I used to think that life would be more entertaining when there is so much going on around you and hence, believe that embracing a still life is a dull way to live your life. I enjoyed the thrill of making sure my brain is always one step ahead of itself. When I was a teenager, I love being the event planner and, thus, the person responsible for bringing everyone together.
I am a detail-oriented person. Therefore, interacting with people who sees the whole image instead of the individual pieces that make up the image makes me uneasy. I would inform them why they should stress about the details despite knowing very well that, most likely, my voice will go unheard. Safe to say, the “go with the flow” philosophy is something I am still working on.
Eventually, though, my views started to change. The chaotic lifestyle that I used to thrive off of wore me down, both mentally and physically. I was not getting enough rest, and I was able to sense that my mental health was plummeting. Before it was too late, I had to make changes in order to save myself before I completely lose myself.
Unquestionably, some circumstances are unavoidable because the future is unforeseeable. If everyone knows precisely what the future holds, then life would be boring. Over time, I discovered that most of the time, because I tend to overthink even the simplest of matters, I made things more complicated and chaotic than they needed to be. I soon food myself adrift in an ocean of chaos and constantly struggling to find balance in my life.
If this resonates with you, check out the following ways on how to remain centered in our chaotic world:
1. Make your boundaries clear and be brave to say no.
For many people, acing this test is a challenge because most of us have this inclination to put others before ourselves. In other words, we are conditioned to be people-pleasers and not let others down. Over time, however, I learned that I have to take care of myself first before I can take care of others. That means fulfilling my needs and becoming the best version of myself first before tending to others.
“I’ve learned to set boundaries and know when to say, ‘I just need to rest.’ I’m good at listening to what my body’s telling me.”Kourtney Kardashian
If I am aware that I need a night to recharge, I have no hesitation to abort dinner plans with a friend. If a social event is going to make me feel uneasy and tense, I would just stay at home. Many may see this as an act of selfishness or insensitive to the group’s demands, but nothing is more important than health. If I need to rest at home instead of attending a party, I do not have an issue doing so, simple as that.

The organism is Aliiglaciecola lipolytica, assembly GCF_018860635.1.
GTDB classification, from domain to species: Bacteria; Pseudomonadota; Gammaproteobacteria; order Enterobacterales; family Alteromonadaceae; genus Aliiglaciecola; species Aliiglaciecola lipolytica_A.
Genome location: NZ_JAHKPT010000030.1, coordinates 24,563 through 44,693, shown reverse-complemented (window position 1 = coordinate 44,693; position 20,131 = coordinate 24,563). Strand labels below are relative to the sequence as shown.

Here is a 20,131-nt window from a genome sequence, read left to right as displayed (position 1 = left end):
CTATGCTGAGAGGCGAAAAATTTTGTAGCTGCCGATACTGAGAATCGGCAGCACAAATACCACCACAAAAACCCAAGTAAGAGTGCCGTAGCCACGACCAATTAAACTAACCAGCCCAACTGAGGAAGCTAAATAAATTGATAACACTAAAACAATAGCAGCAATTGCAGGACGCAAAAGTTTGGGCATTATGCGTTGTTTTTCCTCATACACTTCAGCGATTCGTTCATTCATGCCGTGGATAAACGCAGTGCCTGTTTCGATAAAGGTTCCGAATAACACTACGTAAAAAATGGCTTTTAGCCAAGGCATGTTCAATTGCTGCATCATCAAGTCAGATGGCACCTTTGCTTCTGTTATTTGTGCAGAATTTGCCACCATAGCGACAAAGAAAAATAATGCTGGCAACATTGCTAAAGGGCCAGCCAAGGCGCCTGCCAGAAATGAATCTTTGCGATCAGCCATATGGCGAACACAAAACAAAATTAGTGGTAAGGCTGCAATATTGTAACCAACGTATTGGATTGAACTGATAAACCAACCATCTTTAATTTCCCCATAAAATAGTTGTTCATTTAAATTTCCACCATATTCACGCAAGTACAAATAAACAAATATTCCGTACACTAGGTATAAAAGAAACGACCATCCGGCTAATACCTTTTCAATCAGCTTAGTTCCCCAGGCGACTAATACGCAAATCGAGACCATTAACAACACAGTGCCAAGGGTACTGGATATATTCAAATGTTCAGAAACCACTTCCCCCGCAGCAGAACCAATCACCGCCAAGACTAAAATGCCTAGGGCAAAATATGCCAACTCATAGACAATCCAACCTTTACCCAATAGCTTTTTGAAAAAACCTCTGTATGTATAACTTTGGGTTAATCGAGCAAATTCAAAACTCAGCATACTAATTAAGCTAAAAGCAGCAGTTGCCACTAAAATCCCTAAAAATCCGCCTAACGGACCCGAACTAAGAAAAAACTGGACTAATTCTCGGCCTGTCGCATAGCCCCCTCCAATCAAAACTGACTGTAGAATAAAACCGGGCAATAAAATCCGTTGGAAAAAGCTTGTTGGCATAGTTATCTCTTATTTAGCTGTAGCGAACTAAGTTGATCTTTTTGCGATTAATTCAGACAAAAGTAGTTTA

Think about it: who wants to have a dinner date with a sour-looking friend? There is nothing with putting yourself first. When you learn when and how to help yourself, only then can you do the same for others.
2. Disconnect yourself from your typical timetable.
In a world filled with chaos, it is common for people to establish a strict routine to introduce some sense of clarity and stability into their lives. Then again, I learned that if something in my timetable changes, I have difficulty figuring out what to do next. So, I tried to make my schedule as flexible as possible so that when something unexpected happens, I have some room in my schedule to accommodate it.
This step requires patience and practice. Yes, this is a difficult step as we are creatures that live on short-term pleasures, but I assure you that it will be worth it. Currently, I am still sharpening my time management skills but compared to day one, I have made tremendous strides in forcing myself to accept changes that are beyond my control in day-to-day life.
3. Approach one day at a time.
“If people just took it a day at a time, they’d be a lot happier.”Richard Bachman
It is exhausting to approach one day at a time if you are a person who has an anxious brain like me. I always zoom out to see the big picture and struggle to be present. And that is important because when we give ourselves time to think about the crucial aspects of life, the only thing we are guaranteed is this moment. That said, it is imperative to cherish the beautiful things around us and not worry about something that may or may not happen in the future.
My anxious self will denounce what I will say next: it is liberating to live in the present moment. After years of trial and error, I have learned to channel my anxiety through healthy activities such as exercising and journaling. Do not be confused here, I am not advising everyone not to think of the future and work towards their goals – what I am emphasising here is that when we allocate so much time staying ahead and not ground ourselves to the present, we starve ourselves of the magical present moments.
Final 2¢: The world is not chaotic, our thinking is.
The journey of life is a difficult one, and I would argue that the journey is even more challenging for twentysomethings. Think of our twenties as a second chance at puberty: we have to be responsible for our own growth and identity.
Life does not come with a rulebook or a manual guide. Even if there is one, the book would be filled with blank pages. So, it is up to each of us to determine what we want to write on it, and that is the beauty of it: we get to decide how to live our lives. Each of us has to lean on our own experiences to make it through the journey. We may not have control of the chaotic world, but we can control how we see it and how we let it affect us.